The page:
In a roundabout way, we learn the rough story of this marriage. First, Simon reveals— fleetingly, as if afraid of the topic still— that he and Marigold had a son who died in infancy while the family lived abroad during Simon’s missionary days. This memory becomes more poignant beside Simon’s guilt and religious doubt. “When Jasper died, the mere notion of a loving Father-Creator became an outrage. That self-same deity had sacrificed her son to his Dad’s vocation,” he muses. We know, too, that Marigold died only after years succumbing to severe dementia. Thus Simon mourns Marigold because she represents all that remains of his son’s memory, but his mourning is complicated by the fact that Marigold as he knew her disappeared long ago, leaving him to bury a “being without being anymore.”

In the meantime, Evie’s looming presence provides a subtle, nuanced foil to his relationship with Marigold. Evie stands for youthfulness and desire while Marigold represents a higher, almost asexual companionship, but at the same time Evie’s arrival hints at Simon’s implied choice: he can remain in the woods, so to speak, or he can return to the world of human beings in spite of a grief that will, inevitably, remain.

Thus, in spite of its stylistic bagginess, Stacey’s novel is ultimately an absorbing and deeply felt portrait of mourning. Stacey deals with mourning not as an immediate state but as a process that may begin long before the death, may even exist in isolation from any particular dead person. Simon dwells on his guilt for wishing, at times, for Marigold to die. He explores the isolation of being an aging person cut off from his intellectual equal. He equivocates regarding his simultaneous longings for isolation and companionship, the latter of which drove him in the first place to join this company of long-ago friends. Stacey’s strength, in portraying this fluctuating mental state, is his ability to make Simon’s meditations at once soothing and disturbing.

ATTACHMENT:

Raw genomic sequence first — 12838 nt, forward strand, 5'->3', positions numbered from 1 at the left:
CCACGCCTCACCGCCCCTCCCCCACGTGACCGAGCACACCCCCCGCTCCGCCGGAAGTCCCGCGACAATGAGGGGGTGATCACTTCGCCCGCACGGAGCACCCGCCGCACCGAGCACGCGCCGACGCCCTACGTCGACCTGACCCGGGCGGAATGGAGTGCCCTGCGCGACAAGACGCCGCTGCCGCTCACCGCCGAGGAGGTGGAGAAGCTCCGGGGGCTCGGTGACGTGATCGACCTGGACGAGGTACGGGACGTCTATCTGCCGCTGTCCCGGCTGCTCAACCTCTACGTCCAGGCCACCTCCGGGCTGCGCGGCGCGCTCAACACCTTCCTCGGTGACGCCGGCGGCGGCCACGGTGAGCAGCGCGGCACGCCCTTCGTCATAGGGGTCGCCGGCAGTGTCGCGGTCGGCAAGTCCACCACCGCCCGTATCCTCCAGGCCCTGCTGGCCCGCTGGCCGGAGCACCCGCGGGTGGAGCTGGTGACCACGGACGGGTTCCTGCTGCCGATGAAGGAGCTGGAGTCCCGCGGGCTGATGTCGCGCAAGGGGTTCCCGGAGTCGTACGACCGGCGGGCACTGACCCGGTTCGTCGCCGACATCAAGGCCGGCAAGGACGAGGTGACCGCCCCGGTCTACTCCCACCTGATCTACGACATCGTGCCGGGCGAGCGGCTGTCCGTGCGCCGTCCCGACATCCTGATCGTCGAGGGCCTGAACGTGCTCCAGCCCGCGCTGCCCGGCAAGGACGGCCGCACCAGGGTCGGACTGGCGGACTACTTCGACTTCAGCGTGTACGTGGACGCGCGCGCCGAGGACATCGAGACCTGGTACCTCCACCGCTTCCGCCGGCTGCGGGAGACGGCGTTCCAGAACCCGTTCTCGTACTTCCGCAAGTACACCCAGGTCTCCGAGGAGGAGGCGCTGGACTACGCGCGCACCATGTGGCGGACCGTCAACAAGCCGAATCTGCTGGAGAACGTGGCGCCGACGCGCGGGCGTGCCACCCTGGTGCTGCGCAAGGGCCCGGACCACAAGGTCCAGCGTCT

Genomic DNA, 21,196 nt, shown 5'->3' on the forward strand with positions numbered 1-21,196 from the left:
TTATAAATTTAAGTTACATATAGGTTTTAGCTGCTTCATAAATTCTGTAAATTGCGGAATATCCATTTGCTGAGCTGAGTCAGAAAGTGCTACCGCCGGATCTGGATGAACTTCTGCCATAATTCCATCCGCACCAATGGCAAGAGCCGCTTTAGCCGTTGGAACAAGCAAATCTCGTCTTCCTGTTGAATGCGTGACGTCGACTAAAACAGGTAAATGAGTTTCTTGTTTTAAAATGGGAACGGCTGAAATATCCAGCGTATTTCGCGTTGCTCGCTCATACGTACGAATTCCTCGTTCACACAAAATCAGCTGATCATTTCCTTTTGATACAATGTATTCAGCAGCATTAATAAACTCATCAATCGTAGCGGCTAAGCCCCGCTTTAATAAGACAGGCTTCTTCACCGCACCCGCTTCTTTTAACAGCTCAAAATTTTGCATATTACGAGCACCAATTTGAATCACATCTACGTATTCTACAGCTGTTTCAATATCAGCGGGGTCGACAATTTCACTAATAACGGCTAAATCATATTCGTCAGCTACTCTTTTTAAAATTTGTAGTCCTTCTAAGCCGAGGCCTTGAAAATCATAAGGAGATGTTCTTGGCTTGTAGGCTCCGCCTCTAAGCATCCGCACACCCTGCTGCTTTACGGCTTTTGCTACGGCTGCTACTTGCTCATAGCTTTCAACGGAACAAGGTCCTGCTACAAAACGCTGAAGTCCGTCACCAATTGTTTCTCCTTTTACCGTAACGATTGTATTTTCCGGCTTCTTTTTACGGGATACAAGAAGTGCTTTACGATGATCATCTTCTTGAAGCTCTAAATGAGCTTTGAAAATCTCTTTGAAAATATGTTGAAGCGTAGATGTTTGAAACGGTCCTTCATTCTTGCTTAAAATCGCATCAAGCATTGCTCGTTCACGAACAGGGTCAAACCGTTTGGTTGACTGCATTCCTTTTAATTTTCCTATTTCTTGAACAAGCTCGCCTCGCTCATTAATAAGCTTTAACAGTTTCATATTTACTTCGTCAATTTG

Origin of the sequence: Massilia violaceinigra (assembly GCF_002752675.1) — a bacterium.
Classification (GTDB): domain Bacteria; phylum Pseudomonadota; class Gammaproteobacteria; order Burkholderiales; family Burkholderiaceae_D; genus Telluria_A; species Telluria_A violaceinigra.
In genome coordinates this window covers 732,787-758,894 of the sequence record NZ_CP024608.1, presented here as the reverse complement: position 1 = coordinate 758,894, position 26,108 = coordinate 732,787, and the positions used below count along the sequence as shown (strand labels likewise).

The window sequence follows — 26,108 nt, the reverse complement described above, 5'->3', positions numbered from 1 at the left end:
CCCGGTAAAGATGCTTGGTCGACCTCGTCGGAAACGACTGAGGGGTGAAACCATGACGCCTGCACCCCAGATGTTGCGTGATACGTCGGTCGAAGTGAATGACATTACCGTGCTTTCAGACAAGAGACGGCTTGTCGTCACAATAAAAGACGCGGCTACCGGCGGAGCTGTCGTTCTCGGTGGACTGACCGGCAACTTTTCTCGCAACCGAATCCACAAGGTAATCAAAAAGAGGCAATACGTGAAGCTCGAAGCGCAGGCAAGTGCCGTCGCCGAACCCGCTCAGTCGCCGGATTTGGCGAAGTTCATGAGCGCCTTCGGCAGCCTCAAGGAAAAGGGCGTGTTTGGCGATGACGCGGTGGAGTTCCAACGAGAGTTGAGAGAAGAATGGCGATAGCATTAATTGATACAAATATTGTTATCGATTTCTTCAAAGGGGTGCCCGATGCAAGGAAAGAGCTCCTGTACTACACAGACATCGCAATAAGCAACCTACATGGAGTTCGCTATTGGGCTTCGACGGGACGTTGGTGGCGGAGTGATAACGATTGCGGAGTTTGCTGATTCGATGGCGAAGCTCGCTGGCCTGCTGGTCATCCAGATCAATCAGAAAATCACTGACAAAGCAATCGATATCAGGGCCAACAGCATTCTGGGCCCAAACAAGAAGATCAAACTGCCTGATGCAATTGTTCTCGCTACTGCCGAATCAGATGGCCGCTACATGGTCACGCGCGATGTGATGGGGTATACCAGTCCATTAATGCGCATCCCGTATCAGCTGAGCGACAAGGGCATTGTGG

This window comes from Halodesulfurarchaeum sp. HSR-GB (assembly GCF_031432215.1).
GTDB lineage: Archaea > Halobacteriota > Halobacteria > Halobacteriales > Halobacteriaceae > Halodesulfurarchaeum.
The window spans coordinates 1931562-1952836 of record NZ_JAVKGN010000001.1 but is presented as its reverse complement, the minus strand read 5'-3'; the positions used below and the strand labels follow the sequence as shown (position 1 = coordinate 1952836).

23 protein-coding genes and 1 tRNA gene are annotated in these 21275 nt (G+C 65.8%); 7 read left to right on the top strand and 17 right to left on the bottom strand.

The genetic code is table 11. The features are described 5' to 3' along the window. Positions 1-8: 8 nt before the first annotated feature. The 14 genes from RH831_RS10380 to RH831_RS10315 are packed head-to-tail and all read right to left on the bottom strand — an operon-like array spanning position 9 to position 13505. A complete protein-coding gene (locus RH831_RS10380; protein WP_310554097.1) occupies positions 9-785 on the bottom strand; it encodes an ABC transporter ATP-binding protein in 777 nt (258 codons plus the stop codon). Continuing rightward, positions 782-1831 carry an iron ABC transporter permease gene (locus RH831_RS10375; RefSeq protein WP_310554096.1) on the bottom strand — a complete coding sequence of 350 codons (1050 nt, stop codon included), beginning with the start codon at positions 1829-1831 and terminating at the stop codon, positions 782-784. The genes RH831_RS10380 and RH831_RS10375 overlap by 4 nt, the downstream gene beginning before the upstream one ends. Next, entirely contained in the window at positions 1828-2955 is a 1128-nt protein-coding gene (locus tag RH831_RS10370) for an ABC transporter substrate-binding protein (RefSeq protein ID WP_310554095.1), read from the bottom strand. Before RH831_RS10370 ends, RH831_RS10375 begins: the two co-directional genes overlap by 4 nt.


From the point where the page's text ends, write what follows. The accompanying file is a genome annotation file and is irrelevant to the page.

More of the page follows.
A moment should be taken to grapple with Simon’s memories of his missionary days with Marigold in Africa— “Africa” generally referred to as a monolithic entity, occasionally accompanied by the adjective “dark” or “vast.” Stacey portrays Simon’s conflict over his role there, but this conflict in itself rings with imperialist rhetoric: he is deeply troubled by, and deeply excited by, the idea that he is bringing innocence of a Christian variety, to innocents, of a “primal” variety. At their best, these moments are written with self-awareness and contribute to the novel’s disconcertingly honest portrayal of an older, Oxford-educated Anglican priest. In recollecting debates with Marigold about the usefulness of his missions, we truly grasp the way in which Marigold’s death has robbed him of a certain practical perspective, leaving him with a passionate religious idealism that often leaves little room for empathy with real people. At their worst, these moments render Simon’s intelligence limp, substituting pure paternalism for the intellectual and emotional integrity that carries A Dark and Stormy Night.

Ultimately, reading A Dark and Stormy Night is like having a conversation with an intelligent old friend— engaging, impossible to leave, at times infuriating, and always thought-provoking.


By Eleanor Stern